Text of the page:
Risk Management, Trading & Portfolio Strategies

Janet Yellen set to become Fed chair

Janet Yellen will be leading the Federal Reserve once Ben Bernanke's term ends next year.

Janet Yellen will be leading the Federal Reserve once Ben Bernanke’s term ends next year.

Speaking before a sea of reporters, President Barack Obama confirmed what had become all but obvious: Janet Yellen will be the next chair of the U.S. Federal Reserve. 

Her official nomination comes after a very public process involving the rise – and subsequent fall – of Lawrence Summers, former Treasury head and Obama administration economics guru. Doubts among Senate Democrats about Summers' willingness to take on Wall Street and the president's invisible support doomed his candidacy, and he withdrew it in an open letter to Obama. After that, it was virtually certain that Yellen would get the nod.

During the presser, Obama indicated that Yellen, who has been with the Fed for over 30 years, was well-suited for the position. She has served as Ben Bernanke's top lieutenant since the beginning of the Great Recession and has been a voice of support for the controversial quantitative easing (QE) policy.

"Given the urgent economic challenges facing our nation, I urge the Senate to confirm Janet without delay," the president declared, according to The New York Times. "I'm absolutely confident that she will be an exceptional chair of the Federal Reserve."

Given the fact that Yellen has the broad support of Senate Democrats, who currently control the upper chamber of Congress, it's likely that she will be confirmed. Indeed, given the lack of other viable candidates, Yellen will almost certainly take over at the Marriner Eccles Building in January.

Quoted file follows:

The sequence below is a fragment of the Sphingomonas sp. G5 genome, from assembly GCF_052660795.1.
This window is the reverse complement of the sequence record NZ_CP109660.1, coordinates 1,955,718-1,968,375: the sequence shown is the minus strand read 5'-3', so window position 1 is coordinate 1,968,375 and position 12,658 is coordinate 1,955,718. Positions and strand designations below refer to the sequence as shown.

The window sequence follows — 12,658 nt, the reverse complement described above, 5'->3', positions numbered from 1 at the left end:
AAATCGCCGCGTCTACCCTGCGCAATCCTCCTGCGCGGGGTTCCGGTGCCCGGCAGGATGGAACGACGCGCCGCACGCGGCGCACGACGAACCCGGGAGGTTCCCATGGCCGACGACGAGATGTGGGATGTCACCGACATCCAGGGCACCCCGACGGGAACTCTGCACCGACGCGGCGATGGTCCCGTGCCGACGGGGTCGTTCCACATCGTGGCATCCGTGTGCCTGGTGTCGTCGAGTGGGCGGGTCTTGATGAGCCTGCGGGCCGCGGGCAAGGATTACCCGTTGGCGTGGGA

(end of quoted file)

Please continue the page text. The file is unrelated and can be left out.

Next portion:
As for how the markets will respond, a slight bump-up in stock prices occurred when Summers dropped out of the running. There were also a few upward developments in stocks when the rumor hit that Obama would be announcing his choice in October. However, anxieties regarding the debt-ceiling increase and the ongoing government shutdown may have clouded any positive impact Yellen's nomination may have had.

Even though Yellen is likely to continue QE until the labor market improves, volatility – especially given the current political crises taking place – is still a problem. Portfolio risk management is vital during this period, and can be accomplished through the use of SmartStops. Explore our website further today to learn more. 

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